For instance, success in a B2B operation isn’t just about finding companies that need your products and services. It’s also about finding the right decision-makers at those target companies. For prospecting and networking, you need to have up-to-date info about clients, and the individuals working for those clients. A well-organized data operation can help you maintain and update these records.

Hone Your Approach 

Once you’ve narrowed your target audience to the people most likely to gain value from your offerings, it’s time to make the best possible pitch you can. Data can also help in this regard. Having the right information can let you communicate more effectively.

After all, making a sale isn’t just about finding the right customers. You also need to engage them in the right way. You close a transaction through communication. Data can also help you fine-tune this aspect of the process.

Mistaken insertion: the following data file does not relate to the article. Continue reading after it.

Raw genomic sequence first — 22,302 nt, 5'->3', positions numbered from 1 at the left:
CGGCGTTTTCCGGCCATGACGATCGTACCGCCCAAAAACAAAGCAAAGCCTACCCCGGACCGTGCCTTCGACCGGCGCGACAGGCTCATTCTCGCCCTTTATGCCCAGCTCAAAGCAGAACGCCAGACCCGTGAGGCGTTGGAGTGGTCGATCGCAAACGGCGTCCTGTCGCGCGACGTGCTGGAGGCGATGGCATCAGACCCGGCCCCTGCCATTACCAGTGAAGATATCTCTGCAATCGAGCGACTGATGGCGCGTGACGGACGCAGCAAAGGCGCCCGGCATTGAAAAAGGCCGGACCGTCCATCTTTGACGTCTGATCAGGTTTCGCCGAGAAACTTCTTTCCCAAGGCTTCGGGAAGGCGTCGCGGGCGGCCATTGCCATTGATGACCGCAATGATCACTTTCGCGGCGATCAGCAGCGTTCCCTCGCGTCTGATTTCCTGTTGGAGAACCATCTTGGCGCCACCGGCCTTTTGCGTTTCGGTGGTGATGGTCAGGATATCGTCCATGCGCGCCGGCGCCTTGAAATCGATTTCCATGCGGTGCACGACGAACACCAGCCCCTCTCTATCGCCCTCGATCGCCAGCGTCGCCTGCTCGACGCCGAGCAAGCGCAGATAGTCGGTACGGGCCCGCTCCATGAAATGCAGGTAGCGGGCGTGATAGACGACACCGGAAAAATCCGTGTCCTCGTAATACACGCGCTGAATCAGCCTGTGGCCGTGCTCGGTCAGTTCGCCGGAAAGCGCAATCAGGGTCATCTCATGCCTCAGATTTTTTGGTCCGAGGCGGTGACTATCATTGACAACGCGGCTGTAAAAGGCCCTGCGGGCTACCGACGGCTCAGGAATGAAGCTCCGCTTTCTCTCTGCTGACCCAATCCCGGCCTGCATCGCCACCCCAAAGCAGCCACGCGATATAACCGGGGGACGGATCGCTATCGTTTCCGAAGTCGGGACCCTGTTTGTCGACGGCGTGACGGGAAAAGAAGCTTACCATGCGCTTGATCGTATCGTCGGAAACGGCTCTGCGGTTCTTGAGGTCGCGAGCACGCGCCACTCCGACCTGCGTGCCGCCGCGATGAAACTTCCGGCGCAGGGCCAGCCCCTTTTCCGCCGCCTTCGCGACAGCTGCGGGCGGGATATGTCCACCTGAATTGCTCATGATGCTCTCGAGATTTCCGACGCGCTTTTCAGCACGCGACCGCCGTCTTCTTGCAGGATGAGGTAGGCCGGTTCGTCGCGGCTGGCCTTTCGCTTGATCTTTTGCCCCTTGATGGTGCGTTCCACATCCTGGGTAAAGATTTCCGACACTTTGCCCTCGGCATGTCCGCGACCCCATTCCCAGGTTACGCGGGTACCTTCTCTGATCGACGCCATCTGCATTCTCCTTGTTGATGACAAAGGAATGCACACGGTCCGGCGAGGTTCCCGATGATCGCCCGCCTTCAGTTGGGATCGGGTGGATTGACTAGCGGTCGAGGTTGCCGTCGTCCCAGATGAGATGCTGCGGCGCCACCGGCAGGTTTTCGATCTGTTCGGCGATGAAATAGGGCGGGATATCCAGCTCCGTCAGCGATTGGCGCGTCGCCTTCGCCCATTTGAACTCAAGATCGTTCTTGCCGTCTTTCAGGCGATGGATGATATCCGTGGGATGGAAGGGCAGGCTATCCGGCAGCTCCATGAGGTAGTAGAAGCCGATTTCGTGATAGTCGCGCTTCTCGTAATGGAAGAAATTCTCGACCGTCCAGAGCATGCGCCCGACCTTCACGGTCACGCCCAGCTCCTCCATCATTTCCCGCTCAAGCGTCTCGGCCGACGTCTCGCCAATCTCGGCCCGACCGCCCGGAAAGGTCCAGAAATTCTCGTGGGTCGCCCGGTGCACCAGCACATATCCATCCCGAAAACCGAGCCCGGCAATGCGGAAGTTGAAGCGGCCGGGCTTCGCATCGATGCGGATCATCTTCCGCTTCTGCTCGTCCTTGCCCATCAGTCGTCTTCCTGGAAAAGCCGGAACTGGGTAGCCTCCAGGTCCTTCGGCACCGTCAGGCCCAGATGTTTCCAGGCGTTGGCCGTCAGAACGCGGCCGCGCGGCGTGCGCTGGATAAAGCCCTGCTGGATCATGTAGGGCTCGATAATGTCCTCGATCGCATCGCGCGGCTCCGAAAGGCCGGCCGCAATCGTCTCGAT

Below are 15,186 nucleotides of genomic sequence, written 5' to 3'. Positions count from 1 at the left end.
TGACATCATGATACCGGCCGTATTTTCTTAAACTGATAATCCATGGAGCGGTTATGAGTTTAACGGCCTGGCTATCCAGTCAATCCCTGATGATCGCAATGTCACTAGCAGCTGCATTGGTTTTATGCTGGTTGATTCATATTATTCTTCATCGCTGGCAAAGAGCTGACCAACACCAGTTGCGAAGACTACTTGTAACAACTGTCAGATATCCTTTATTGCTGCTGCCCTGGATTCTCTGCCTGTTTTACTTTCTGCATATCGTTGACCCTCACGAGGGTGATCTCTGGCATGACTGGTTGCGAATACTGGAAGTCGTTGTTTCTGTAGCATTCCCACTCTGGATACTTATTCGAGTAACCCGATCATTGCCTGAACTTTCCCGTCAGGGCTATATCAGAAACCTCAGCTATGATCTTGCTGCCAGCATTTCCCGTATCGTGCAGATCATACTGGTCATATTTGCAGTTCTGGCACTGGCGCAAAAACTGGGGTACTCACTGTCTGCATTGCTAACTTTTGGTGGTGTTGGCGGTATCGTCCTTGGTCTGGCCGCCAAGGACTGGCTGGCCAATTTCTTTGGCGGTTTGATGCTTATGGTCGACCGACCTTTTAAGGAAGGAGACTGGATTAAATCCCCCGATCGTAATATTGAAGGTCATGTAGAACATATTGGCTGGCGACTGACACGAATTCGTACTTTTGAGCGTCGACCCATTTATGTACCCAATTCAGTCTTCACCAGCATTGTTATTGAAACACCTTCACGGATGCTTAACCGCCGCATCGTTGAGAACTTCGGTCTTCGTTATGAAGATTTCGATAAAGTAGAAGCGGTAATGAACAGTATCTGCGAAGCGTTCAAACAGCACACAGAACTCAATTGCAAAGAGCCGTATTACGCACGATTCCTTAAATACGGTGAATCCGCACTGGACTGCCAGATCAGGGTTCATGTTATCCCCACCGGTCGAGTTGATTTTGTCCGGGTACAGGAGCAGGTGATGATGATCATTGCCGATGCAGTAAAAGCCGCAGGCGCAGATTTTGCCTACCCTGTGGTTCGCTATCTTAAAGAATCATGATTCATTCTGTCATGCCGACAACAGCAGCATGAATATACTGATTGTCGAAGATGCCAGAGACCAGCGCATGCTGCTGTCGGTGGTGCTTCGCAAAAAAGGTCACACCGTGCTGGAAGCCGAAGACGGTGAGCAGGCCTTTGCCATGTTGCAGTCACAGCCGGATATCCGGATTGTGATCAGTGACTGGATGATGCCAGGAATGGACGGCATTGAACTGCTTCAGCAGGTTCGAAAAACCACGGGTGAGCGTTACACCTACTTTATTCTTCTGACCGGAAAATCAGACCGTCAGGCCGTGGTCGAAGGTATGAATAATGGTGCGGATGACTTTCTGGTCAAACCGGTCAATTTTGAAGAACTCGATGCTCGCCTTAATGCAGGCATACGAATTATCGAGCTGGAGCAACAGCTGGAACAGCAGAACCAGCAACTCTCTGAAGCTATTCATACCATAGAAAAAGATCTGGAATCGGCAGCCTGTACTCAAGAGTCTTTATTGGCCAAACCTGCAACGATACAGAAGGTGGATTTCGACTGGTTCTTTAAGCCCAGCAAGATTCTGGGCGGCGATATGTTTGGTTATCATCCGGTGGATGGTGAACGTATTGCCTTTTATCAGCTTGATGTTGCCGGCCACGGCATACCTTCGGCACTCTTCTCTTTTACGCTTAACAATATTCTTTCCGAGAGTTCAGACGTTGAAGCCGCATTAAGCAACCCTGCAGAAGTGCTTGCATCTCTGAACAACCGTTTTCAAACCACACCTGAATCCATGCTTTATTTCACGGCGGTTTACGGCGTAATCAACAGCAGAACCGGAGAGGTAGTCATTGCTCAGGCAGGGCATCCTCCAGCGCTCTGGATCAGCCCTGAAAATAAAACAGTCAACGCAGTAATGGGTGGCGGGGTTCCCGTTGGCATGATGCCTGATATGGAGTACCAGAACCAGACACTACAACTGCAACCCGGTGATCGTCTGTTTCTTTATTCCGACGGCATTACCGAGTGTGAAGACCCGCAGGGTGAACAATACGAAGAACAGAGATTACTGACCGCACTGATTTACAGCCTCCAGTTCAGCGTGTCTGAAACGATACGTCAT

For instance, one study found that 79% of B2B marketers view email as the distribution channel that created the best results. That’s extremely useful as a general stat. However, your industry, or even your specific customers, may not respond the same way. Having proprietary data will help you identify the best possible approach for you, greatly increasing the ROI of your marketing budget.

Setting Yourself Up for the Future

With the appropriate data set, you can experiment with various forms of marketing. You can test email vs. social vs. video vs. whatever other methods you want to try. Meanwhile, you can also test various approaches and see which is most effective. Using data, you can get aggressively granular about your decision-making, down to individual word choices or color decisions.

The key here is to continue the process of experimentation over the long haul. With the right data gathering and data storage, you can continually improve your marketing strategy. Small adjustments can compound over time, dramatically accelerating your growth prospects.